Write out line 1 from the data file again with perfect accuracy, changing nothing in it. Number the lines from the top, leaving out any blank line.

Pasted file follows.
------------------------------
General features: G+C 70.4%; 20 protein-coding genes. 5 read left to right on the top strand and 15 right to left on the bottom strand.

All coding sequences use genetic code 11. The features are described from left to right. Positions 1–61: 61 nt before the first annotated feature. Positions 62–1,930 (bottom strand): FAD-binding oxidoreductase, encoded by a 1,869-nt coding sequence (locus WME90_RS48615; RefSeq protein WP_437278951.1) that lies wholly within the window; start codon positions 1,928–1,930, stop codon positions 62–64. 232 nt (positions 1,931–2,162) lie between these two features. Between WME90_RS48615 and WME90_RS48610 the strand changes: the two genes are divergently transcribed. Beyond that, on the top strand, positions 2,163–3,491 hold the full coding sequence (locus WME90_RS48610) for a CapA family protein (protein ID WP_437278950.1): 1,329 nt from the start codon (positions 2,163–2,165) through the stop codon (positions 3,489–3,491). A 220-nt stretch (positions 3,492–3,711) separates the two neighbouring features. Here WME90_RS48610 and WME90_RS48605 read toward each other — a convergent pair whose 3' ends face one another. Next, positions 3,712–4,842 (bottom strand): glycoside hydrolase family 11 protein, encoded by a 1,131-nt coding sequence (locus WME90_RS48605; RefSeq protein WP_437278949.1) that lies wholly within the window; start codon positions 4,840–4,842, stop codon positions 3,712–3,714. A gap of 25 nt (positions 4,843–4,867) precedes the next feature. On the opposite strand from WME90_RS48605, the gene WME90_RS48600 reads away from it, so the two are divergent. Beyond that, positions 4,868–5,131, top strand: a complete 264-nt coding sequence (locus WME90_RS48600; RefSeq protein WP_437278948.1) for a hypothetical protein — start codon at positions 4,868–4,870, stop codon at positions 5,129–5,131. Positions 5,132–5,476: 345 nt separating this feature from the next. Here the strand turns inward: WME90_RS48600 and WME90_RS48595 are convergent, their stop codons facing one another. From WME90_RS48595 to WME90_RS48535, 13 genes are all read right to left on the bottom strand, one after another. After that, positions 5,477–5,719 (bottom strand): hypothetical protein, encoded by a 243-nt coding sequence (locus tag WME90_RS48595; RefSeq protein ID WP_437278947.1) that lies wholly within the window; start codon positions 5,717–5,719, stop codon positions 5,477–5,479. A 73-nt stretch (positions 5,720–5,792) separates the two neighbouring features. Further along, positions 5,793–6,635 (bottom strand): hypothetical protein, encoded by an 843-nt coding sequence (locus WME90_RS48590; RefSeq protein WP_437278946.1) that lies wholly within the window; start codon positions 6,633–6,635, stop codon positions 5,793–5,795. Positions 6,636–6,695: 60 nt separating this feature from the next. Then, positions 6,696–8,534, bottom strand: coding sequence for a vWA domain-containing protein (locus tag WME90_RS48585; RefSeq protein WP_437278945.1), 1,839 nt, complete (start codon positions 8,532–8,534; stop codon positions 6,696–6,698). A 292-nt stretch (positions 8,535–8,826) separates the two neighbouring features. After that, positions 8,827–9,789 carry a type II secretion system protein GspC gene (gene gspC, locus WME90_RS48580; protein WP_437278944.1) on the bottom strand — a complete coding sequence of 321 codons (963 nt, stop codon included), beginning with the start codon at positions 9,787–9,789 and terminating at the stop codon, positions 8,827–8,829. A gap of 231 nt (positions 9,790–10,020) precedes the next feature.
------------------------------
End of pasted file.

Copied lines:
General features: G+C 70.4%; 20 protein-coding genes. 5 read left to right on the top strand and 15 right to left on the bottom strand.